According to his nephew still living, Jim got up one morning and built a fire in the stove, got his wife up to fix his breakfast, and went back to bed as he always did. When she went in to tell him his breakfast was ready, he had died of a massive heart attack.

Big John kept a red metal can on the back of the kitchen wood stove. Everyone thought it was kerosene that he used to start a fire, but it was moonshine. He would take a drink first thing in the morning, then build a fire. He would take a drink at night, too, right before he went to bed, but he never drank otherwise.. He was never known to be sick a day in his life.

According to a family story, when he was very young, Bradley “Coobie” Starter was known for taking off his shoes on his way to school and going to school barefoot. He hid them in a bush by the road. When he was confronted about it, he said he did it because, “I don’t like shoes.”

4. Alexander "Elic" or "Elis" Hall was born 27 August 1887, probably in Pickens County. He may have been named for his mother’s brother, Alexander Gipson. He married Ida Hollingsworth, date unknown, and died 19 January 1944 in Plainville. His death certificate lists his age as 53 at time of death, but he was 56. Ida was born in Alabama on 12 April 1886 and died 31 December 1978 at the age of 92, according to death and SS records. Her father was born in Tennessee and her mother in Alabama.

In the 1910 census for the Oostanaula District, Alex, 20, and Ida, 21, have two children, Mary 1, and Marvin, three months. Alex cannot read or write.

In 1920, they have moved to the Watters District (Shannon) in Northeast Floyd County, Georgia. “Alexander” is 32 in this census and Ida is 33. Their children are Zula M. Hall (Mary) 11, Marvin C. Hall 9, Eva V. Hall 6, and Charles E. Hall, 2 years, 11 months.

In 1930, they are still in the Watters District. Alex Hall is listed as 50, but this appears to be a misreading. Ida is 44, and they have four children: Marien (Marvin S.) 19, Eva 16, “Jean” a male same age as Charles E. (Eugene?), and Hugh, 8. I believe Hugh is the Hugh W. Hall listed in the death records as passing on 09 April 1951 at 30 years of age. I believe this Hugh Hall is the one my mother was referring to when she told me as a young child that “Hugh Hall has died.” I walked with her from our home Rush Chapel Road above Shannon to the “stripéd store” on Highway 53 on the long straightaway. Papa Hall failed to pick us up, however (his car may have broken down), and we had to walk home. It was a hot day, and at my very young age, it was an ordeal since my mother had to carry my sister, who was 17 months old. It is a distance of a little over a mile one way, but at age 3 or so, that is infinity.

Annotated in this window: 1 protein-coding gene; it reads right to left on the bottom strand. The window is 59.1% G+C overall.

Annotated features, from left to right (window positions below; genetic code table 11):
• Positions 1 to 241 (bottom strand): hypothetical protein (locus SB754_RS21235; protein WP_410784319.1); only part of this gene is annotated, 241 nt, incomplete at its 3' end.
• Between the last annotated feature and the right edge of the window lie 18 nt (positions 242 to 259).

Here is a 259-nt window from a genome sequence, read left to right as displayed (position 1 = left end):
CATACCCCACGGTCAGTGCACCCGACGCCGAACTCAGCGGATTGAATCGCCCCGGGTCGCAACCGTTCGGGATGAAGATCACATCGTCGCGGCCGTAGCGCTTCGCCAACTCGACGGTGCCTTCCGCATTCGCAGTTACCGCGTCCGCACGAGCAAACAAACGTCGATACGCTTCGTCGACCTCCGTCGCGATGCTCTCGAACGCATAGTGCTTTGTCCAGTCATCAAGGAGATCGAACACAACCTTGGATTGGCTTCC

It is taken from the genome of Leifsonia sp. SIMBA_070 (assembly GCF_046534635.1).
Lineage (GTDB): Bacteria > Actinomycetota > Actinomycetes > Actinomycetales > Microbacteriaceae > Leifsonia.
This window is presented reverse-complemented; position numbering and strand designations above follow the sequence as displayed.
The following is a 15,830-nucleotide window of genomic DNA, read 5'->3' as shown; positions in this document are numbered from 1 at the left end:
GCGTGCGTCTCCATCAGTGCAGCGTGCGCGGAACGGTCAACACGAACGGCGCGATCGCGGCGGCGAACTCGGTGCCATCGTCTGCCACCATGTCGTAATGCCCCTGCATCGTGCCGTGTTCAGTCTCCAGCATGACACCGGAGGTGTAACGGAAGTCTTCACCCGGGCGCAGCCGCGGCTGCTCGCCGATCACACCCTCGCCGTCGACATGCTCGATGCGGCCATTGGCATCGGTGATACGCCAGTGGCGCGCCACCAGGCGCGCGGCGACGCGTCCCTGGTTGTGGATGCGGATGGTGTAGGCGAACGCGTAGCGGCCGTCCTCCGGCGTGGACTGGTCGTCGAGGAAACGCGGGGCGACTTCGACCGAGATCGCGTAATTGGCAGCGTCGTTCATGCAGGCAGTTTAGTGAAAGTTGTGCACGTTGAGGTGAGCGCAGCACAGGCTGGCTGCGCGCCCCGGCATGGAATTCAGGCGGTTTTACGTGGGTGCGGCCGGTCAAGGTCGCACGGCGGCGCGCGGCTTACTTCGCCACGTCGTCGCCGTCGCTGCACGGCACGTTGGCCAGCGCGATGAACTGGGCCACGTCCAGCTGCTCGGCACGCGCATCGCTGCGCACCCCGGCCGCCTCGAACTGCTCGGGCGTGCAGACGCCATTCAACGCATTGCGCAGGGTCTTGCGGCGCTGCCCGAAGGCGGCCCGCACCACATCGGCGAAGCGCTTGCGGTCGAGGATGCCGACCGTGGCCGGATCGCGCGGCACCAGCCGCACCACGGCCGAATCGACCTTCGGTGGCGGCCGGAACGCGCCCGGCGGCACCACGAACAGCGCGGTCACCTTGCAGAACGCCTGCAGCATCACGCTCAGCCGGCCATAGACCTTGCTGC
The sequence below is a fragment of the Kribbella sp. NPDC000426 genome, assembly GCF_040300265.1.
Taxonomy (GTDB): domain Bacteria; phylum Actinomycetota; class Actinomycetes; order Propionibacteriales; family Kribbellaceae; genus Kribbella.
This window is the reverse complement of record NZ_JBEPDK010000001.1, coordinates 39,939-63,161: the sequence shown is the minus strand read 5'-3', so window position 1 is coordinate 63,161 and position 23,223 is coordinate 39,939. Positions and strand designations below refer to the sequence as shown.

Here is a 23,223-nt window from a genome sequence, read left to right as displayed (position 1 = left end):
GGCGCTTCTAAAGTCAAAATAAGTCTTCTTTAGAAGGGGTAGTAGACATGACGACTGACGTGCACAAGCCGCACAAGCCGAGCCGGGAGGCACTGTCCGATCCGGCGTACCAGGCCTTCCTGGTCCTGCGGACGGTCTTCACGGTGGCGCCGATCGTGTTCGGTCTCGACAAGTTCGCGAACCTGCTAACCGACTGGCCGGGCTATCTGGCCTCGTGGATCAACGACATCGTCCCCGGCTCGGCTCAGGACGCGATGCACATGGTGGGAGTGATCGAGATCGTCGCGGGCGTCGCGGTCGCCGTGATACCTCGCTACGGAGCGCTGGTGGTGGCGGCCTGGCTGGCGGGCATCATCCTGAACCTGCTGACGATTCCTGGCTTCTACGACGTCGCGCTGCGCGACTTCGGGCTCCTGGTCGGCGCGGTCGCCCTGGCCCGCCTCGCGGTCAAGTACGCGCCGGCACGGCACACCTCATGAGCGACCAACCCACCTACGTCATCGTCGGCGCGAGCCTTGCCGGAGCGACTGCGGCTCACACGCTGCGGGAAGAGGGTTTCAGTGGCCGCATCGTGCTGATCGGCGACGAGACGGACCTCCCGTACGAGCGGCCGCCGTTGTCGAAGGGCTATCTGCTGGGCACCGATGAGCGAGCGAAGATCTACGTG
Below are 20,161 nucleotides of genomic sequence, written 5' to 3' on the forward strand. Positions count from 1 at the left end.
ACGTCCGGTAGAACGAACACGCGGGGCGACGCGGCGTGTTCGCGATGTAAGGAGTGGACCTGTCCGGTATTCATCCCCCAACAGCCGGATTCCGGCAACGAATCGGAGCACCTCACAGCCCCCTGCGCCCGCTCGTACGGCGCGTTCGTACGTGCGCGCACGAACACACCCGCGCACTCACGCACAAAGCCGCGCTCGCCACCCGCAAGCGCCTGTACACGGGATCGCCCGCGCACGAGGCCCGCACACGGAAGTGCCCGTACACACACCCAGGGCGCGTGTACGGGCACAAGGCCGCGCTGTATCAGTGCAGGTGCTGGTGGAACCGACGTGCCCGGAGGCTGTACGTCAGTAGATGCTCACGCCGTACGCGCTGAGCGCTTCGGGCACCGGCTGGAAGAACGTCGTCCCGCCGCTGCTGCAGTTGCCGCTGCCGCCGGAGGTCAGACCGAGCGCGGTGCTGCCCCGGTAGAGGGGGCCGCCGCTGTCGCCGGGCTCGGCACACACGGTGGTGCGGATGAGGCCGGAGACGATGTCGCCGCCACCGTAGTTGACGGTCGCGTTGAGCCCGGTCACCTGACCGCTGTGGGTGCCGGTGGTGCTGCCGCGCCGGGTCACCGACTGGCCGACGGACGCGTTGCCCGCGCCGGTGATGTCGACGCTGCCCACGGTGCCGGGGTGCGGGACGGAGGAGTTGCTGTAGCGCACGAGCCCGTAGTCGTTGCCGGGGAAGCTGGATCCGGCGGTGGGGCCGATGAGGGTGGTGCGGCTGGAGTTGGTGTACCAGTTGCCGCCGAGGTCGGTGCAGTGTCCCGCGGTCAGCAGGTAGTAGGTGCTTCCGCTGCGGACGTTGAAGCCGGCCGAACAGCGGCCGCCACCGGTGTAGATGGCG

One of Alex’s son, who I have yet to determine, had two unusual nicknames: “Preacher” and “Satan.” He was called Satan Bill because he was really mean to his wife, Alice Kinsey, and beat her and his kids. One day he was caught beating his wife in a ditch on the side of the road. That night a cross was burned in his yard and he was warned never to beat her again. He didn’t. According to his grandson, he and Alice had three boys. One was George Arvil “Jabbo” Hall, who died in 2007 at 70, and one had the nickname  “Nig.” He got killed when he was young, about 18. A woman shot him in the back seat of a car in Texas. They had four other children, whom I have omitted because I do not know if they still live.

Bill worked for the Plainville Brick Company until it closed, when he retired. He lived on Brickyard Hill, on the right going south on old Plainville Road. He worked at night at Trend Mills in his old age.

The “Preacher” nickname may have reflected his behavior after the cross-burning, especially in his old age. “I loved my pawpaw,” one of his grandaughters-in-law told me. She remembers sleeping in his storm shelter as a child.

Alice died in 1998. She was 77 or 78.

5. Lillie Hall, born 1890, probably in Pickens County. She is listed in the 1900 census, but does not appear in any other records. She may have married or died before 1910.

6. Sarah Lee Hall, born July 1892, in Pickens or Gordon County. She died 16 April 1984 in Gordon County, age 92 (death certificate no. 012393).